Teaching over 4,000 students annually at 10 locations, Gottaswing is America's largest exclusively swing dance instruction and dance event promotion company. Lessons are very reasonably priced and require no long term contract. You don't need to bring a partner (we rotate partners in class), experience is not required, and we welcome dancers of all ages at all our events and classes. What makes us special is our attention to creating a community of swing dancers through lessons and weekly swing dances. Gottaswing features four nights of live music and three DJ dance nights every week to accommodate every schedule.
Whether you’re looking to stay physically active, meet new people, or just want to survive that next wedding with your dignity intact, look no further. We’re certain that once you get started you’ll be hooked on the best music and dancing around, because it don’t mean a thing if it ain’t GOTTASWING!
Tom & Debra
Tom and Debra have been teaching Jitterbug and Lindy Hop since 1987. They began their teaching career with a class one night a week in 1994; now their swing lessons are taught at eight locations, six nights a week. Gottaswing now teaches more than 500 students each week and introduces over 4,000 new dancers to the joy of swing dancing annually. Dance around this section and enjoy our shameless self-promotion: biographies, photos, videos, more!!
My grandmother, Lois Koerner, was a champion Charleston dancer in Chicago in the 1920's, and one of my best memories of her is doing the Charleston with her when I was spending New Year's Eve with her as Guy Lombardo's Royal Canadians played on the television. She died when I was 12, but I know that she must have been a wonderful dancer in her day.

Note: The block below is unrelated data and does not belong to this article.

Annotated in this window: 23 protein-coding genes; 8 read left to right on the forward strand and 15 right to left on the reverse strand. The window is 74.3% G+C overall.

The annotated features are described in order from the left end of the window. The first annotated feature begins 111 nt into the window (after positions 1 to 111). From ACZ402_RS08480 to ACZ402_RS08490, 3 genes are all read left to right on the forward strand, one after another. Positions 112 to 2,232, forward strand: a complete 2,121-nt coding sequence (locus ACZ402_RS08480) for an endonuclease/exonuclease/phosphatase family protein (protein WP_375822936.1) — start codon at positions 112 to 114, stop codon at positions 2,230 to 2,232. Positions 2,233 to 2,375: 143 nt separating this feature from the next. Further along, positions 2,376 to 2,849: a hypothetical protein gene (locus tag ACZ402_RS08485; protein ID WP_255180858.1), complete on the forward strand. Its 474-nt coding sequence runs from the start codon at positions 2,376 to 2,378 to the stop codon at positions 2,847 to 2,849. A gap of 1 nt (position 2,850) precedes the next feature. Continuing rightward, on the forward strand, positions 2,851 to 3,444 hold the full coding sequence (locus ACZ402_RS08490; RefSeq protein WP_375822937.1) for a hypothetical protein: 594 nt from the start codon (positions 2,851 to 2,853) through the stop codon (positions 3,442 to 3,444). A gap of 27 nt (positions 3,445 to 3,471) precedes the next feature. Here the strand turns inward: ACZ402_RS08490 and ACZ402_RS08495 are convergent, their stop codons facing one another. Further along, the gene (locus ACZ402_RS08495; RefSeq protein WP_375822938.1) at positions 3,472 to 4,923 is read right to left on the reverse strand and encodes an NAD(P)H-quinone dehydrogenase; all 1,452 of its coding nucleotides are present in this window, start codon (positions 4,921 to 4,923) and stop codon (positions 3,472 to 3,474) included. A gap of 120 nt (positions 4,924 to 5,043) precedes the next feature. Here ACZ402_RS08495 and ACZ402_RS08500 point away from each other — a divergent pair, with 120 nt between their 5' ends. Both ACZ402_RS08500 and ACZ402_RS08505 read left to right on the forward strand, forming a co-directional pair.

I started dancing while at the University of Virginia in 1976. The girls in my dormitory told me that I would never get a date (or anything else) so I should try an alternative approach, i.e. dancing. At that time, the disco craze had yet to begin, however, UVa had (and still has) a rich tradition in Shag dancing. It was nothing like the Carolina Shag, although it was done to Motown and Beach music. Now it is called the Prep Step. Primarily done by drunken fraternity boys, it was relatively easy to learn and not intimidating at all.
Shortly after beginning my career as a UVa Shag dancer, disco took hold and I found that many of the same moves that worked in Shag also applied to disco. So, I was able to move right into that scene. In 1979, I participated in a charity dance marathon at the University of Virginia's Memorial Gymnasium. It was a three day affair with the 25 couples allowed 5 hours each night to sleep. On the third day, a Sunday morning about 9:00am, the d.j. played "In the Mood". All of the student dancers stopped dancing because we found that none of us could move to this music using either Shag or disco steps. At that moment, a pair of senior citizens who were in the gym walking laps came down and did a jitterbug. I was amazed and astounded. The steps they did matched that music! All of the sudden the clouds disappeared and the music that made no sense to me became danceable. Like a man possessed by the spirit, I had to learn this jitterbug dance. I never really looked at any other dance, although I have been exposed to all of them.